Explosives from Royal Marine haul in the hands of 'active' dissidents
Military grade explosives stolen from a British army base by former Marine Ciaran Maxwell may have made their way into the hands of an active dissident republican organisation to be used in attacks on members of the security forces.
Maxwell was jailed this week for 18-years in relation to a huge stockpile of weapons and explosives discovered in hides in England and Northern Ireland.
The court was told he had made contact with the Continuity IRA, however, that group are all but defunct in the North and the investigation has now widened out to include active dissidents who had been colluding with the Royal Marine.
In total, officers found materials and chemicals that would have made tens of kilos of explosives from the hides in Devon and over 100 kilos of explosives from the hides in Northern Ireland.
The Metropolitan Police said this week they hoped the searches had recovered all the explosives acquired by Maxwell but that they could not rule out that some had slipped through the net.
Among the explosives recovered from Maxwell's stockpile was a compound never before seen in Northern Ireland and exclusive to the British military.
A previous haul of explosives discovered in Larne in February 2013, also believed to have been supplied by Maxwell, contained the military grade compound never used in Northern Ireland up until that point.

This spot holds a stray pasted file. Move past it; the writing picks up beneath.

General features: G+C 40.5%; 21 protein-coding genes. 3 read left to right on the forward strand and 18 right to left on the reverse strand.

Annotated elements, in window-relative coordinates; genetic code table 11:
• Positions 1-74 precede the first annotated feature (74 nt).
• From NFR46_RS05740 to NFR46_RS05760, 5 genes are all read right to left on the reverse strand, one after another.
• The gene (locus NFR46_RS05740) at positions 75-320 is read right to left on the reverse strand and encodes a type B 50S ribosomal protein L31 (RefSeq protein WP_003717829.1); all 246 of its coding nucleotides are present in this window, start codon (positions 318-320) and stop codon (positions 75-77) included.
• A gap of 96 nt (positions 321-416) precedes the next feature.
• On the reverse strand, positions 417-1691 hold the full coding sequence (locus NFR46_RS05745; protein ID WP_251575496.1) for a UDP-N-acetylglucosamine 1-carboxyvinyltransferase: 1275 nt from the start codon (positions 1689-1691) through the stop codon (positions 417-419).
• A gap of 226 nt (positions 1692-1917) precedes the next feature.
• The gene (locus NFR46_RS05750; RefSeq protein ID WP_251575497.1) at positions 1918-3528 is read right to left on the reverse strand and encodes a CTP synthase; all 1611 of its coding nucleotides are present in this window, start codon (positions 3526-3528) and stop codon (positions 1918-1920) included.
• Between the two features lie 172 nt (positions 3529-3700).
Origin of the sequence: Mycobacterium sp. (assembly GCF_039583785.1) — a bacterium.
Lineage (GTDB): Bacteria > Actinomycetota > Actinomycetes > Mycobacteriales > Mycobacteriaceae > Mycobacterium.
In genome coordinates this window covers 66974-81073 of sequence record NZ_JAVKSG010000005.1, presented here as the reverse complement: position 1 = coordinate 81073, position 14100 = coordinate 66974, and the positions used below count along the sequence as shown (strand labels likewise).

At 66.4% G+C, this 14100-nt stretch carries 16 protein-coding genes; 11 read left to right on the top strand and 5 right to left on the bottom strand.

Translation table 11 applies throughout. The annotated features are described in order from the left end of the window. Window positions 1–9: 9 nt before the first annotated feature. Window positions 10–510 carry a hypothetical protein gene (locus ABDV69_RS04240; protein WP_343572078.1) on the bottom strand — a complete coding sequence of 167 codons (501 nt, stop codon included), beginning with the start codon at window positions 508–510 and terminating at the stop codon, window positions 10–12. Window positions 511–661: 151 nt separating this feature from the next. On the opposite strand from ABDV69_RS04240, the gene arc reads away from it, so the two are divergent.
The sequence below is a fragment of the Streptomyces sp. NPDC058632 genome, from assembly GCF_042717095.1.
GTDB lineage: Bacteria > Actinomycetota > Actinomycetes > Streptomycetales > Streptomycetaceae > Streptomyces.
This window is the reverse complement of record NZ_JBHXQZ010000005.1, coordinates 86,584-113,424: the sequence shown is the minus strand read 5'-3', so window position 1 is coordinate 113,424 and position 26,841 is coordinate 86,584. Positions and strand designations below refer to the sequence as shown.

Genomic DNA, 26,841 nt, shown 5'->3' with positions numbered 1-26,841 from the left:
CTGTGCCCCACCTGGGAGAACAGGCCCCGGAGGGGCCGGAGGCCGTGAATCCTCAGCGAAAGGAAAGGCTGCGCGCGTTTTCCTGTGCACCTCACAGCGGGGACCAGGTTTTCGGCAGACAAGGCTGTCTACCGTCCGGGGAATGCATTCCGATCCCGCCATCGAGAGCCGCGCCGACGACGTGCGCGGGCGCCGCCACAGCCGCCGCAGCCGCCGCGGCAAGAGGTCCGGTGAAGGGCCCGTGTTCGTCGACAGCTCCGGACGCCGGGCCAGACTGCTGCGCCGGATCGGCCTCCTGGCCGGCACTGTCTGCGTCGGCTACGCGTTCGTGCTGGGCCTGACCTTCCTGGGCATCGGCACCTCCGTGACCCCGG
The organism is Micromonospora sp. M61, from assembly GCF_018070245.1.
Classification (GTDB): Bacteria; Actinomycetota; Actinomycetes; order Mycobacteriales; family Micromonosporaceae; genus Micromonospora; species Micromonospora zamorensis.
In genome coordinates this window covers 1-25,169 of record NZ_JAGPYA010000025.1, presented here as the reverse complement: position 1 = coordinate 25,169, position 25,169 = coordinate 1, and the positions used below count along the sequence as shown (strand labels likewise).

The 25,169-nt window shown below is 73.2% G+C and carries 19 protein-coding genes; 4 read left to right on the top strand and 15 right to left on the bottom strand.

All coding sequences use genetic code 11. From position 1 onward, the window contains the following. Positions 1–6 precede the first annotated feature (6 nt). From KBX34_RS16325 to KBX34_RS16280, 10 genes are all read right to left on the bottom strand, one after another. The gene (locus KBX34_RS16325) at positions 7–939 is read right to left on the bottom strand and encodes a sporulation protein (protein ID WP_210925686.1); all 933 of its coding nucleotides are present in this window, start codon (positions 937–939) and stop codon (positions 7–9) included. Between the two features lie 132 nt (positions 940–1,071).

However, the dissident group known as the ‘New IRA’ is thought to have used the explosive compound and military bomb making components in an undercar bomb in Derry in February of this year, targetting a serving police officer.
The device fell from a car outside the officer's home in the Ardanlee area of Culmore.
In a coded statement the organisation claimed it featured an "explosive it had not used before and was of a new design" and was of a "new type of tilt switch, detonator and plastic explosives".
In March 2014 the 'New IRA' also claimed they had fired an EFP (explosively formed projectile) at a PSNI Land Rover as it travelled along the Falls Road.
At the time the group boasted the new devices were part of an "already sophisticated weapons inventory" and was technology only previously seen in Iraq and Afghanistan.
The EFPs used in the Belfast attack were of the same design as those discovered partially assembled among the Maxwell haul.
Maxwell cooperated fully with the Metropolitan police and intelligence agencies are believed to have placed surveillance on some of his arms dumps after his arrest in an attempt to snare members of the 'New IRA' he is suspected of colluding with.
Detective Inspector Adrian Brown, from PSNI’s Serious Crime Branch, said: "Examining devices to try and establish identifying features is a routine part of any investigation into incidents where explosives are involved.”
However, the PSNI would not comment on whether explosives and parts from the Maxwell haul had been recovered from recent unexploded devices.
Commander Dean Haydon, head of the Met's Counter Terrorism Command, said "a significant and substantial amount of explosives and weapons have been seized - all thanks to members of the public, who noticed suspicious items and reported it to the police".